Storytelling Institute ILS-690-01
July 7 – 11, 2008
Summaries of Five Stories from
More Ready-To-Tell Tales from Around the World
“The Barking Mouse”
A Folktale from Cuba
A mice family was on a picnic. After lunch, the brother and sister went off to play with a warning from their mother to beware of the cat behind the fence. The brother and sister find the cat and, disregarding the warning, start taunting it. Although the mice thought they were safe with a fence, the cat eventually jumped the fence and chased the brother and sister to their Mama and Papa. Papa Mouse said that he would protect the family from being eaten by the cat. But when the cat landed in the middle of the picnic, Papa and the children jumped behind Mama for protection. Mama drew herself up and in her biggest voice barked like a dog. The cat got scared and ran away. Once they were home safe and sound, Mama told her family “it pays to speak another language”.
Being a first-generation American, I identified with this story as my mother always told me, and my siblings, that it is important to speak at least one other language. The story also shows young children the strength of the family and that Mama will risk anything to protect her family, even ludicrously barking like a dog. There is even comic relief when Pap Mouse, the stereotypical Latin male, boasted that he would protect the family. But when push comes to shove, it is the Latin woman, Mama Mouse, who actually gets the job done.
“How Hare Drank Boiling Water and Married the Beautiful Princess”
A Folktale from Benin
There were too many eligible suitors to wed the beautiful princess. The king set a challenge that whoever drinks boiling water may marry his daughter. All day long, the handsomest princes, the lion, the eagle and all the other animals tried to drink the boiling water but failed. Finally, the Hare announced that he would drink the boiling water. After he took the boiling pot, he held it aloft while speaking to each of the other challengers. The Hare requested that if he dies, as a result of his foolish act for love, that they would tell his story for the rest of their lives. Each suitor swore they would. Then the Hare drank the boiling water. However, the Hare did not die or get scalded. Hare took so long to address each of the other challengers that the water in the pot cooled. The Hare used cunning and creativity to win and to marry the princess.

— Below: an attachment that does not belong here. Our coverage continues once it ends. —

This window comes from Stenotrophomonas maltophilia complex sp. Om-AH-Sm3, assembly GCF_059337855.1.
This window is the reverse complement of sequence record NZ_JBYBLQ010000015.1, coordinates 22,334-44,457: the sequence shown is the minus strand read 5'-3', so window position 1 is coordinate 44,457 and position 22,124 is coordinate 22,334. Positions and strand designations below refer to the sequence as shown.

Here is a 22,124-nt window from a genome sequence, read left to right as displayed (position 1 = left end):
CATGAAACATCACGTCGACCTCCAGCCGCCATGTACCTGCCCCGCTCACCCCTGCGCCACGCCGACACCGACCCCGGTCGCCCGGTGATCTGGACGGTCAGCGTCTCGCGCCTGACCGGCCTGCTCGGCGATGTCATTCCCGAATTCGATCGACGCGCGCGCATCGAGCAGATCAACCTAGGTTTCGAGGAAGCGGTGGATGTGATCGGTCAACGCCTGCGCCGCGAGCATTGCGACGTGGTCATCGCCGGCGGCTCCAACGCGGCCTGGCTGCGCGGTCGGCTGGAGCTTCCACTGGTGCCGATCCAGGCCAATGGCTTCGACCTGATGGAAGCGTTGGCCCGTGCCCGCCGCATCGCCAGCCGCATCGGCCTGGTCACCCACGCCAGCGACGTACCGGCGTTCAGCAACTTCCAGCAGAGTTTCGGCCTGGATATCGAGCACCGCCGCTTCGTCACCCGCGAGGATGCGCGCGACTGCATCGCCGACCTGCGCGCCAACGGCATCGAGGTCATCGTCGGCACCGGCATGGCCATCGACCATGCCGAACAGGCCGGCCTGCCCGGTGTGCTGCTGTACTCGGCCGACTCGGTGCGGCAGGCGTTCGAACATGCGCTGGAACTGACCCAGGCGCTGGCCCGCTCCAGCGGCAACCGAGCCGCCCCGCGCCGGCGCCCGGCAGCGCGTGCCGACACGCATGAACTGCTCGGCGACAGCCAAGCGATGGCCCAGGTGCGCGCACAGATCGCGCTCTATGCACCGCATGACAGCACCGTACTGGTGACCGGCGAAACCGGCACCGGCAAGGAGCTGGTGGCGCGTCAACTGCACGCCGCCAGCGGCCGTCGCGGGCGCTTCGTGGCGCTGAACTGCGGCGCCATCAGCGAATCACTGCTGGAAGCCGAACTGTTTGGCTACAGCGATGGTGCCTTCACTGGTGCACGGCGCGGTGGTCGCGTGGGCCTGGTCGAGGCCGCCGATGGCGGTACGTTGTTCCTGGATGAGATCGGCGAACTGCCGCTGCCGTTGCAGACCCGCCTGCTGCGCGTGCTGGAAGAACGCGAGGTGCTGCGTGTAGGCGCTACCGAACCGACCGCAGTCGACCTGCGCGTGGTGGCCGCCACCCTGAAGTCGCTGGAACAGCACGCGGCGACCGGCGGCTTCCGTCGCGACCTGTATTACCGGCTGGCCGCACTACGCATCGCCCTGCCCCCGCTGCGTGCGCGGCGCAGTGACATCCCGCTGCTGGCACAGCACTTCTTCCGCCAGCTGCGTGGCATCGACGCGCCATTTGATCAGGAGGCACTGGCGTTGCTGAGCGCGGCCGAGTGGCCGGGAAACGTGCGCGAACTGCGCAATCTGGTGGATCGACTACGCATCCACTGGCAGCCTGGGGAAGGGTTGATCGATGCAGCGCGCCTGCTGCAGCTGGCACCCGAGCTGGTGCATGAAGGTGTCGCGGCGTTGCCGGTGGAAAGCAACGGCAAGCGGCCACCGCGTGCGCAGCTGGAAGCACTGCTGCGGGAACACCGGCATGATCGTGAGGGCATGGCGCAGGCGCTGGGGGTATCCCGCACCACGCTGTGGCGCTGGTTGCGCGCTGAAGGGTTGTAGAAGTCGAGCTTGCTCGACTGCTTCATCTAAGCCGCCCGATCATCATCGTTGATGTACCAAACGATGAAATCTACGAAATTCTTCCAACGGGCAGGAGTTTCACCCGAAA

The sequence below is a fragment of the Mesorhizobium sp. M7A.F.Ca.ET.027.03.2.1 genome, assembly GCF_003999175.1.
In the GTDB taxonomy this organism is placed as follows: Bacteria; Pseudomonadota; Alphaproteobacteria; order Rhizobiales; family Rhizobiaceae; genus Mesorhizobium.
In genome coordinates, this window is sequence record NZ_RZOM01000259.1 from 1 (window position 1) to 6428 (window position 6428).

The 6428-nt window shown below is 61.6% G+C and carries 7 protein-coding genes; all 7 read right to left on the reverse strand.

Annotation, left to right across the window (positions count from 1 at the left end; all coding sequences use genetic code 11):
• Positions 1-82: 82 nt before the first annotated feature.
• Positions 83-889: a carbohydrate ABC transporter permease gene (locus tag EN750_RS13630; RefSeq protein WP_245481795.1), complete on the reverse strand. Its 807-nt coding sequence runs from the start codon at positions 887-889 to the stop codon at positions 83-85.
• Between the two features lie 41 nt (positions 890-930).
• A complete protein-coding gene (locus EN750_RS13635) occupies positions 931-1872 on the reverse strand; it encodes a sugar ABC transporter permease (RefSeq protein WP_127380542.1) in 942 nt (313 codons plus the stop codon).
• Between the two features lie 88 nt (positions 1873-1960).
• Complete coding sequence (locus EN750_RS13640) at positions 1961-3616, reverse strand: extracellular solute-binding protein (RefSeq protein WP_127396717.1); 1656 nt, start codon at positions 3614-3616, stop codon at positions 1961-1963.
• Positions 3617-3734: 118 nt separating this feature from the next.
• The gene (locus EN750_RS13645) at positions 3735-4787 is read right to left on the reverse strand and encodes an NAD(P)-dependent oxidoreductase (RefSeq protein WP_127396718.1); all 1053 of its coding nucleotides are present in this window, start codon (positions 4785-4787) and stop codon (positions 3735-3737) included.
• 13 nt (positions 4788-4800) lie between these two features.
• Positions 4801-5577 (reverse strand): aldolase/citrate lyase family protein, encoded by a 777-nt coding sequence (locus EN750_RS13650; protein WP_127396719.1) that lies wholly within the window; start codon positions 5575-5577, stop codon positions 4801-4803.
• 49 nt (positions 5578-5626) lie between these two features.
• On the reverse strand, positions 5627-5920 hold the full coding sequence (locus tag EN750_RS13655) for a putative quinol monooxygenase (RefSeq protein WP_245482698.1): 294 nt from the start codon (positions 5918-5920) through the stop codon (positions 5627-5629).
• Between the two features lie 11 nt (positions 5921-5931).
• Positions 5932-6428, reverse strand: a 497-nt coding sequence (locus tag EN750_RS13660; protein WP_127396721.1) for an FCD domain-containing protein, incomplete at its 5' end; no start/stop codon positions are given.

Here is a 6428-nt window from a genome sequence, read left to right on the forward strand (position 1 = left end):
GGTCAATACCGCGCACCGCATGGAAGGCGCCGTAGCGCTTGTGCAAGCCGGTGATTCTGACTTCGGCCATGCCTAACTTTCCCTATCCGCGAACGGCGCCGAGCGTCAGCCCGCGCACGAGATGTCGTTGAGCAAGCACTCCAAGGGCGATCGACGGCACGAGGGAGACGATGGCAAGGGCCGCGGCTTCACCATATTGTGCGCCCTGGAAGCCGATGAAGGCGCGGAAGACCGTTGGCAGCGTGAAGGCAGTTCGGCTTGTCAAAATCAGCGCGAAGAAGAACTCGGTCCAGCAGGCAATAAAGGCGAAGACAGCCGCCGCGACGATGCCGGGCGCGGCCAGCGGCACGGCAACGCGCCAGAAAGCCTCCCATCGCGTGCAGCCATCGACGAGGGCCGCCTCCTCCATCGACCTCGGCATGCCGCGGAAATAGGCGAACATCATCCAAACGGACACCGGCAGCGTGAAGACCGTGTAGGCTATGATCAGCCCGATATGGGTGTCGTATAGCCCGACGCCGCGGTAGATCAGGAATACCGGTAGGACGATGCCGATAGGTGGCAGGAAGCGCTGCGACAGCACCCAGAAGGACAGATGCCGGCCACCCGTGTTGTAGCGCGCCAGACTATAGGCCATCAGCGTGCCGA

“The Farmer’s Fun-Loving Daughter”
A Folktale from the British Isles
A dying farmer wrote a test in his will for his three children, two hard-working sons and a fun-loving daughter. In order to inherit the farm and land, each child would receive one pound with which they would have to purchase something that will fill every room in the farmer’s 161-room house. The first son filled every room with feathers. But when the lawyer walked the house to be sure every room was completely filled, it took so long that the feathers settled in the last room and created a gap between the feathers and the ceiling. The eldest son did not succeed. The second son used candles to put light in every room. Again, the lawyer took so long to reach the last room, the candle burned itself out and there was darkness so he didn’t succeed. The fun-loving daughter drew on what she knew best, a party. First, she opened all the doors in the house and played an instrument that filled the house with music. The mourners heard the tune and started smiling and dancing which filled the house a second time with joy. When the lawyer asked her what she has done she said she filled her father’s house three times over on the day of his funeral. The two times as described and the third time with life, the combination of music and joy. All approved her simple and creative solution and she inherited the farm. Although the farmer’s test was geared towards rewarding one of his two hard-working sons, the farmer’s free-spirited, fun-loving daughter, like the prodigal son, succeeded to inherit everything. I enjoyed this story and “How the Hare” because they both remind me to not resort to the obvious solution. With a little reflection and creativity the solution is simpler than originally thought.
“Little Frog and Centipede”
A Folktale from the Haya People of Tanzania
Retold by Susan Klein
The Frog asked Centipede how the Centipede got his beautiful skin. The Centipede started to tell his story but only got as far as his mother prepared boiling oil. At this point, Frog interrupted three times and finished Centipede’s story incorrectly. Centipede got so frustrated that he couldn’t fully and correctly answer Frog’s question that he told Frog he didn’t care how Frog wanted to finish the story and he left. Frog went home and told his mother to boil oil. Once the oil was boiling, Frog jumped in and that is why frogs are so ugly today. This is wonderful story to explain to people to listen to others, not to make assumptions, patience, and to not jump to conclusions before having the full story.
“Tales of Aesop – Quarrelsome Children”
Fables from Ancient Greece
As it sometimes occurs in families, children do not get along. They bicker and fight. One father asked his children to bring sticks to his deathbed. He gave each child one stick and instructed them to break their respective sticks and then bind all the broken twigs together. Each child understood that the twig of each child is bound and strengthened with the twig of another. The children are bound together like the twigs and give strength to each other no matter how far away they live from each other. This is a beautiful little story to remind us that the family is our strength and family binds us together.